Stars & Hank Forever!(1986)
In the notes to this album the band describes themselves as being interested in making music about music because of their respect for music as content as well as form. Here, they cover works by Hank Williams, Sr. (1923-1953), and John Philip Sousa (1854-1932).
Sousaside, the Sousa side of the album, is a simulated marching-band parade. One band approaches, fading in, then fades out as the next fades in. The music is surrounded by crowd noises, airplanes flying over, and the like. The album ends with an anticlimactic fade-out as the last band marches off, just like a real parade. Sousaside combines the trademark Residents covering style with the soundscaping ideas the band first developed for Eskimo.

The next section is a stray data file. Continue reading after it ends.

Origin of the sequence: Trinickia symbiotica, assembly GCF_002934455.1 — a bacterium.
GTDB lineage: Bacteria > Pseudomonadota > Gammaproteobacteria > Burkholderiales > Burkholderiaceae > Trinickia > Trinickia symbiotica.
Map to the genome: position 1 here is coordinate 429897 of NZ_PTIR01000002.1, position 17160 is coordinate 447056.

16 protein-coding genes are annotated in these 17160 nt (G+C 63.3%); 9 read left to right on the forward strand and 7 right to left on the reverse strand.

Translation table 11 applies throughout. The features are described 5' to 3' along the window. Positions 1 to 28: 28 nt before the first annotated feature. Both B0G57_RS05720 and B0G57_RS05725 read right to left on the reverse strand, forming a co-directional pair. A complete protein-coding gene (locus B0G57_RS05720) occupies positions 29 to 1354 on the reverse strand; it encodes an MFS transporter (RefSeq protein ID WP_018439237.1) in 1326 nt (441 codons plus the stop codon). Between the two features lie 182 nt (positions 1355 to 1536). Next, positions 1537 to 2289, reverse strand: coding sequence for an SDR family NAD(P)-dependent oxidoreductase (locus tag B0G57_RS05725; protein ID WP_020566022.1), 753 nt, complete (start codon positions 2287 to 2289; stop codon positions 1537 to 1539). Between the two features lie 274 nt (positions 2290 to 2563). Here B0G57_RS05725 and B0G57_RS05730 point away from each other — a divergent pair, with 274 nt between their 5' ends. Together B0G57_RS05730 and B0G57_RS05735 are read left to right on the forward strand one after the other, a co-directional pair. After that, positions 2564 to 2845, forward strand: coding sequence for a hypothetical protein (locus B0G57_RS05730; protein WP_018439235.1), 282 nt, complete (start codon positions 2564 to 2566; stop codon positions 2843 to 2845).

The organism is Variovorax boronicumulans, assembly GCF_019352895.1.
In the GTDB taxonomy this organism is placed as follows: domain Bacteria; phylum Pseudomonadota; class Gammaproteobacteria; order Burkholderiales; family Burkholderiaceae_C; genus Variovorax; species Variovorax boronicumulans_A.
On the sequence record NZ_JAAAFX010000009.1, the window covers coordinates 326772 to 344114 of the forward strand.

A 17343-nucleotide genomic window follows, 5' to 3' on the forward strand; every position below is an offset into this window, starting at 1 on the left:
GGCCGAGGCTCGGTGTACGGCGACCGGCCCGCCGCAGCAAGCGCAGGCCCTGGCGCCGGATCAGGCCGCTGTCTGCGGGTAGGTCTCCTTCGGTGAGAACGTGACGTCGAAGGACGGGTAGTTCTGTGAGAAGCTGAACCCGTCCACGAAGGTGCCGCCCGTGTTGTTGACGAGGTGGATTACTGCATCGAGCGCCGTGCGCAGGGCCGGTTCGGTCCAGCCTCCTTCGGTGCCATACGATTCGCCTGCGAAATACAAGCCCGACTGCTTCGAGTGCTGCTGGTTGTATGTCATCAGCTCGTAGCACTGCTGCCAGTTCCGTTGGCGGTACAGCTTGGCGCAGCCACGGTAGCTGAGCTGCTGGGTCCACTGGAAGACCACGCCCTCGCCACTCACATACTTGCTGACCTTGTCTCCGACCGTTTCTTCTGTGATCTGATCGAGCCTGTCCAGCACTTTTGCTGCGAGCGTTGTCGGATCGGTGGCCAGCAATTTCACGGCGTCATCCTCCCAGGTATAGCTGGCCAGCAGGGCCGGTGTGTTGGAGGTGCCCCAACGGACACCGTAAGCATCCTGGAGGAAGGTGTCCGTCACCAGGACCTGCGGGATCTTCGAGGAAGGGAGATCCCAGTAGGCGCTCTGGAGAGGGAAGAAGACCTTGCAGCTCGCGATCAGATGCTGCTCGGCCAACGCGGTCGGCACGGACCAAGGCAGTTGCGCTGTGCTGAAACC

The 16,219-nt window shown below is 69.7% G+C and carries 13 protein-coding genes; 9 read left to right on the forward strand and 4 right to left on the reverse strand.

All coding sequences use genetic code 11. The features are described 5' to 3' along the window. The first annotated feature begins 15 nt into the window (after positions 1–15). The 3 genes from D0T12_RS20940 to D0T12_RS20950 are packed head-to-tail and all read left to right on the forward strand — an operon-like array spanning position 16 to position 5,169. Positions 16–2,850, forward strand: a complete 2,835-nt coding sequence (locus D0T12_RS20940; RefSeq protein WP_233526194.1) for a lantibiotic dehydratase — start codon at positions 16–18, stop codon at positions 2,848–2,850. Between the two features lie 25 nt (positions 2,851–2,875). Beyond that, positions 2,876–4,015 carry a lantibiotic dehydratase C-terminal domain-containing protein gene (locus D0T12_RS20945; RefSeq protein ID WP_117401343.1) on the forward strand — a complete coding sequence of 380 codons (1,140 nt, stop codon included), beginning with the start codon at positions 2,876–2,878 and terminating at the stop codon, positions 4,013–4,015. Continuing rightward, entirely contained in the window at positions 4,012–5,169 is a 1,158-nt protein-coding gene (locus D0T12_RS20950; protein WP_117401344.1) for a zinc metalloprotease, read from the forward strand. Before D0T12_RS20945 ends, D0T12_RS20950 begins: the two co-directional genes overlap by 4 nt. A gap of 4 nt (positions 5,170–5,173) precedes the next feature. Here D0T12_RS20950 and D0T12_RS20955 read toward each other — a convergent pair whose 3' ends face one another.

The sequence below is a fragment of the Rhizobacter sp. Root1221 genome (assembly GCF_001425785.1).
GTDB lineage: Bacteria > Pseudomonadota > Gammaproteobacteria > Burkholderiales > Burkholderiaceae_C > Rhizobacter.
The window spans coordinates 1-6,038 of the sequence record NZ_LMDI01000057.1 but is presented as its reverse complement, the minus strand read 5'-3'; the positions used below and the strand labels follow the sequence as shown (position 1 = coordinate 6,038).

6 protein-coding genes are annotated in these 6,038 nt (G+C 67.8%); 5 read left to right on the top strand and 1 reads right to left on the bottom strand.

The Hank Williams songs are handled in a very different manner than James Brown's had been on George & James. The Residents' Brown had been completely unintelligible, sounding much like the shaman character on Eskimo. Hank Williams, on the other hand, comes through very clearly on this album and the songs are much more accessible, more like what most people expect in a cover rather than the extreme deconstruction The Residents usually do. The version of Jambalaya is downright understated. Stars & Hank Forever did much better than George & James had due to a large part to accessibility of the Hank Williams side. Stars & Hank did so well, in fact, that Torso Records in Europe remixed the Kaw-liga track into a couple of singles. The Sousa music, while well done, was not so well received by the critics, probably due to the extreme contrast in style with the Hank Williams side.